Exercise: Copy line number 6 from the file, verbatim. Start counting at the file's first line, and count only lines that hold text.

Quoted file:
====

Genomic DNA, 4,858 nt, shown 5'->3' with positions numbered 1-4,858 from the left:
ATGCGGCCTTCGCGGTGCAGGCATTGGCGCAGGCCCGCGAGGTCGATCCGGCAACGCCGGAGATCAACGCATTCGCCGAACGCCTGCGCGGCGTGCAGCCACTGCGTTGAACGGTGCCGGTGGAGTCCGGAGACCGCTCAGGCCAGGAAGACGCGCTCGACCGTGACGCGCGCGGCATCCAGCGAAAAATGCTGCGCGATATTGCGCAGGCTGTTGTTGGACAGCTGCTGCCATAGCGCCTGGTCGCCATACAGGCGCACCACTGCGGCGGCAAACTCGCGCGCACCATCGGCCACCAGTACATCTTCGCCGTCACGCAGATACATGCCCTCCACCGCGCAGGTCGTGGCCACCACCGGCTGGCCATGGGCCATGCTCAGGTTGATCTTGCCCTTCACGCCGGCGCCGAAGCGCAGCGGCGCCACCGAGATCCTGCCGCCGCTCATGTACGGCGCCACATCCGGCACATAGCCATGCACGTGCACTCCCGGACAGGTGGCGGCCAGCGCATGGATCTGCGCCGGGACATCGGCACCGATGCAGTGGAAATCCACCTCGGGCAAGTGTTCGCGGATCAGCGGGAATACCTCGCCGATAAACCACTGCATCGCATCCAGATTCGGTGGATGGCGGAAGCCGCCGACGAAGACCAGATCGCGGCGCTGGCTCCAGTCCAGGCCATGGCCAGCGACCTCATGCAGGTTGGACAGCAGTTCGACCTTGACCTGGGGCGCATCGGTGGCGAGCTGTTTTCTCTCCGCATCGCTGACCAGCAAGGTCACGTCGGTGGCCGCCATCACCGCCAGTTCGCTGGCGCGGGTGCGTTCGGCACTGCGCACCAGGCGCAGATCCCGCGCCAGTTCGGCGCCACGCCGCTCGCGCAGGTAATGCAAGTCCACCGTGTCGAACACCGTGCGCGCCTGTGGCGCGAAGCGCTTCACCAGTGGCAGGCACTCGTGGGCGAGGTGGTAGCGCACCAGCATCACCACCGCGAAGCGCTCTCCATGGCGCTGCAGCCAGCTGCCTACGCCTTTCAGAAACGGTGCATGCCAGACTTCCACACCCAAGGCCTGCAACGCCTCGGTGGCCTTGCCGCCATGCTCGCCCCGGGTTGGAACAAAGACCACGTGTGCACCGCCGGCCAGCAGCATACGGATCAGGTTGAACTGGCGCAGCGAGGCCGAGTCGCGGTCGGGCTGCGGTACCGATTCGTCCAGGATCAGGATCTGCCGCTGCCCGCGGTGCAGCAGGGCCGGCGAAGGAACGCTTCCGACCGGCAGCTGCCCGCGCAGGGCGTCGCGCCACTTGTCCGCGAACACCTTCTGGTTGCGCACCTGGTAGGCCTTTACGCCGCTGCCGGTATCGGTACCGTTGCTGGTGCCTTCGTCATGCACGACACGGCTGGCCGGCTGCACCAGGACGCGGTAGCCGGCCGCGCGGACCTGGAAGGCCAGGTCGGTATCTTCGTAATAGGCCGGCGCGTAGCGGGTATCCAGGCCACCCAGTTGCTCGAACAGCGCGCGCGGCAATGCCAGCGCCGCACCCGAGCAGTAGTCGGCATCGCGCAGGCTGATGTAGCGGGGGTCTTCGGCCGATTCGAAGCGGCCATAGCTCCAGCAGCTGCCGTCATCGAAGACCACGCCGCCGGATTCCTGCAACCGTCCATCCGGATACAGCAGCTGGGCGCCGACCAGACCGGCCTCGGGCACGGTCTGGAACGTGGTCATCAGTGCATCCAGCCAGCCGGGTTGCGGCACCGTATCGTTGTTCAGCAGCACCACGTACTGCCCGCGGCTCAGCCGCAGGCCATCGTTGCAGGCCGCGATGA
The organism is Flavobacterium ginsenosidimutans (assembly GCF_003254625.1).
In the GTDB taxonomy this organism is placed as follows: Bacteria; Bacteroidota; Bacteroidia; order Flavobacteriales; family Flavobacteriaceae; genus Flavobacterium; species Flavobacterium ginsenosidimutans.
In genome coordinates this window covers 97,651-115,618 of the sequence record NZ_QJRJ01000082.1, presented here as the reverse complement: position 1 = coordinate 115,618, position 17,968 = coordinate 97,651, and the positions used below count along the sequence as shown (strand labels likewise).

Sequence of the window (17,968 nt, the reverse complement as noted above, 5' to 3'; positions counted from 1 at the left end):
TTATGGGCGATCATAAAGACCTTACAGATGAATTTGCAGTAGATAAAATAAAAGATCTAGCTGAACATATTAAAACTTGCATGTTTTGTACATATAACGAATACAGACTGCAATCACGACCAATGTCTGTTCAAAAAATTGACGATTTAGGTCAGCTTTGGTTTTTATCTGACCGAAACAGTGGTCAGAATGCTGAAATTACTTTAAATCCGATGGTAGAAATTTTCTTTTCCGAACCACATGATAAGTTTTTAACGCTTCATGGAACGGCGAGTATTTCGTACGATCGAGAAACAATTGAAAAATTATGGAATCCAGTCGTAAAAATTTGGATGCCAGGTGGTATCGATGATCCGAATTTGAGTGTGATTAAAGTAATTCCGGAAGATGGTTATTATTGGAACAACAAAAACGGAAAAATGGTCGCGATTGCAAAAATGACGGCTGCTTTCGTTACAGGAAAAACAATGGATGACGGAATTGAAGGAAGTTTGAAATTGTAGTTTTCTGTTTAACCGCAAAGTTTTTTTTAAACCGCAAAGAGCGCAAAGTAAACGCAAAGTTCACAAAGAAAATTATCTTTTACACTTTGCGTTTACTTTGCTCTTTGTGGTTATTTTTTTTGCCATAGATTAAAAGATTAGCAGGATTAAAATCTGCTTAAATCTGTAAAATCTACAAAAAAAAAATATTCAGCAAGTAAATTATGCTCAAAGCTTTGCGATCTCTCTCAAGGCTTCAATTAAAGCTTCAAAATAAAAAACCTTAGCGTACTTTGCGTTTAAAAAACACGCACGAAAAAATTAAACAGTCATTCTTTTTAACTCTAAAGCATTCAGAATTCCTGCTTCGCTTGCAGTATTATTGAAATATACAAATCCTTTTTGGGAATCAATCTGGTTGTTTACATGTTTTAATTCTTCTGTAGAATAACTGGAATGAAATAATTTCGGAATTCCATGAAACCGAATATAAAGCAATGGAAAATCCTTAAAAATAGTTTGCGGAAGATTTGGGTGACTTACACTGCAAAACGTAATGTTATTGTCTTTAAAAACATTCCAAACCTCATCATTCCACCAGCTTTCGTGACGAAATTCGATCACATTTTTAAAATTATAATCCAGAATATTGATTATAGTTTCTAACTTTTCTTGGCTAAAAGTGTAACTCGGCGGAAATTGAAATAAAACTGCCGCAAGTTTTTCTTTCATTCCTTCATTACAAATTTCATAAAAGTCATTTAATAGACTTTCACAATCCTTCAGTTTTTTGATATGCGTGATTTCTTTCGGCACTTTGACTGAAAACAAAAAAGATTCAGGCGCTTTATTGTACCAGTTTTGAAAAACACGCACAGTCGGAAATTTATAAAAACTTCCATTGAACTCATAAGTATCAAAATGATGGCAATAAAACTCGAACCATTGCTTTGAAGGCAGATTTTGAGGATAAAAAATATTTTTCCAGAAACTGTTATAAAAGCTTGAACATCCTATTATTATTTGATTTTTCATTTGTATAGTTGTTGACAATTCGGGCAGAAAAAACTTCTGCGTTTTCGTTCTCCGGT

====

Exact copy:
Sequence of the window (17,968 nt, the reverse complement as noted above, 5' to 3'; positions counted from 1 at the left end):